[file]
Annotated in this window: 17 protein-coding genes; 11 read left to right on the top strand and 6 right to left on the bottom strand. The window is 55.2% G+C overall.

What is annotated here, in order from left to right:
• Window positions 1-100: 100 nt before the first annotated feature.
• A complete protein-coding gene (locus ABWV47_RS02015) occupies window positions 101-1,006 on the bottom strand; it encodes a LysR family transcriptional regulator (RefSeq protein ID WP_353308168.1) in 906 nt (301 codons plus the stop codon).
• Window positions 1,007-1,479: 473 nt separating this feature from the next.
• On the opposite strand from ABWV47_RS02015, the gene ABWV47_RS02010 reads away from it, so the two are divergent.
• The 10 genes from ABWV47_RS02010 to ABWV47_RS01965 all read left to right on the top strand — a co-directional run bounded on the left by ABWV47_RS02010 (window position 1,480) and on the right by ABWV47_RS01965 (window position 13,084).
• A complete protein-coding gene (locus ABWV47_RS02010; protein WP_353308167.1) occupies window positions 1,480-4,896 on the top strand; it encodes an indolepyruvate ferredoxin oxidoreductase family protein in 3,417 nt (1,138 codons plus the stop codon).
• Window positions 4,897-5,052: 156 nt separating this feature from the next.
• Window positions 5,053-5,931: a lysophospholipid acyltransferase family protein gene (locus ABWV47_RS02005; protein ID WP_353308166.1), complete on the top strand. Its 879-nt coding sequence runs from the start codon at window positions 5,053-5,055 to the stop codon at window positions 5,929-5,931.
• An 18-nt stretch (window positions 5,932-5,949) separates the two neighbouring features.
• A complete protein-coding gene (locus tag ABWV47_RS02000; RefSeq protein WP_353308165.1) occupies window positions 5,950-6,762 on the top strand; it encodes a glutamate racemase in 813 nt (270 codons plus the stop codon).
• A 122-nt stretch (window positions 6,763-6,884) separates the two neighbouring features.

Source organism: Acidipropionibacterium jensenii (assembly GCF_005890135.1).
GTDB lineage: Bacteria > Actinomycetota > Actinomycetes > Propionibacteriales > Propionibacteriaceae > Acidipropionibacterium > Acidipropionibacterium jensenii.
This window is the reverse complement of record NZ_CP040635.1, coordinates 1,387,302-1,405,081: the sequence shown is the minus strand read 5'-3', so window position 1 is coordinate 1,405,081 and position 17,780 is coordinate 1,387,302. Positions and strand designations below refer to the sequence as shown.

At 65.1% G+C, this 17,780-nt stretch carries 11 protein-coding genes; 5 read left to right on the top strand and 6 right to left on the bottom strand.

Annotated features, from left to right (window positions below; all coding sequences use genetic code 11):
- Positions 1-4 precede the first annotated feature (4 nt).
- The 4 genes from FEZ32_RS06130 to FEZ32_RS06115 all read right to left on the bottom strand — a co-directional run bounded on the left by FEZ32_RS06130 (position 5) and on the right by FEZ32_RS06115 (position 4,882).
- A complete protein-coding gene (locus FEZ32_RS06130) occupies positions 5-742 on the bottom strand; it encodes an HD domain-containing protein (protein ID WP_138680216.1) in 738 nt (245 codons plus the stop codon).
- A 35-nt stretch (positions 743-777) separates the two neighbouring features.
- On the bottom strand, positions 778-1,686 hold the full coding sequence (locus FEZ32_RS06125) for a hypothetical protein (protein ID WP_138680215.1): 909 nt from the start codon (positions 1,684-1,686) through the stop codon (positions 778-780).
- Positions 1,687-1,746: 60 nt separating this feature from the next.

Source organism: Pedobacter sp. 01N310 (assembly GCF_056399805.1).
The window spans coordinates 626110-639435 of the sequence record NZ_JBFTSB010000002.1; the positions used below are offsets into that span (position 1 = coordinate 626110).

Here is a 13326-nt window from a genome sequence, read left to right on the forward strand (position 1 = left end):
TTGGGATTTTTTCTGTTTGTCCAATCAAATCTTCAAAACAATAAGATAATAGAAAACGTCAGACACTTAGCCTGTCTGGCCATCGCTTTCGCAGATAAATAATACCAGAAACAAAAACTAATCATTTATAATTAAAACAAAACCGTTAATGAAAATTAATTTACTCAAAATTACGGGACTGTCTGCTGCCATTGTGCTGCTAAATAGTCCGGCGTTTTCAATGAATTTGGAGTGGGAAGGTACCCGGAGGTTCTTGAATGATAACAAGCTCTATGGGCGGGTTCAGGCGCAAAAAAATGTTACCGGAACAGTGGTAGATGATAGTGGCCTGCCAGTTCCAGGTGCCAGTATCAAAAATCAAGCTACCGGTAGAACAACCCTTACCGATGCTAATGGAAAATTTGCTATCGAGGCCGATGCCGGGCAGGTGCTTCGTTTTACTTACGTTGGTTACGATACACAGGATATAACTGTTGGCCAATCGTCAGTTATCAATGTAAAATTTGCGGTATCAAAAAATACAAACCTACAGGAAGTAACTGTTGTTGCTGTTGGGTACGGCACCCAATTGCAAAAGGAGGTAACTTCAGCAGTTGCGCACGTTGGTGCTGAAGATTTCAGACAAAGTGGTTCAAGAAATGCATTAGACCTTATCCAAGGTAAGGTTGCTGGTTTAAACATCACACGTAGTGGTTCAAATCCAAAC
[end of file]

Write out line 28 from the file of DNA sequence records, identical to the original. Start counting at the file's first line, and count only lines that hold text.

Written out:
TTGGGATTTTTTCTGTTTGTCCAATCAAATCTTCAAAACAATAAGATAATAGAAAACGTCAGACACTTAGCCTGTCTGGCCATCGCTTTCGCAGATAAATAATACCAGAAACAAAAACTAATCATTTATAATTAAAACAAAACCGTTAATGAAAATTAATTTACTCAAAATTACGGGACTGTCTGCTGCCATTGTGCTGCTAAATAGTCCGGCGTTTTCAATGAATTTGGAGTGGGAAGGTACCCGGAGGTTCTTGAATGATAACAAGCTCTATGGGCGGGTTCAGGCGCAAAAAAATGTTACCGGAACAGTGGTAGATGATAGTGGCCTGCCAGTTCCAGGTGCCAGTATCAAAAATCAAGCTACCGGTAGAACAACCCTTACCGATGCTAATGGAAAATTTGCTATCGAGGCCGATGCCGGGCAGGTGCTTCGTTTTACTTACGTTGGTTACGATACACAGGATATAACTGTTGGCCAATCGTCAGTTATCAATGTAAAATTTGCGGTATCAAAAAATACAAACCTACAGGAAGTAACTGTTGTTGCTGTTGGGTACGGCACCCAATTGCAAAAGGAGGTAACTTCAGCAGTTGCGCACGTTGGTGCTGAAGATTTCAGACAAAGTGGTTCAAGAAATGCATTAGACCTTATCCAAGGTAAGGTTGCTGGTTTAAACATCACACGTAGTGGTTCAAATCCAAAC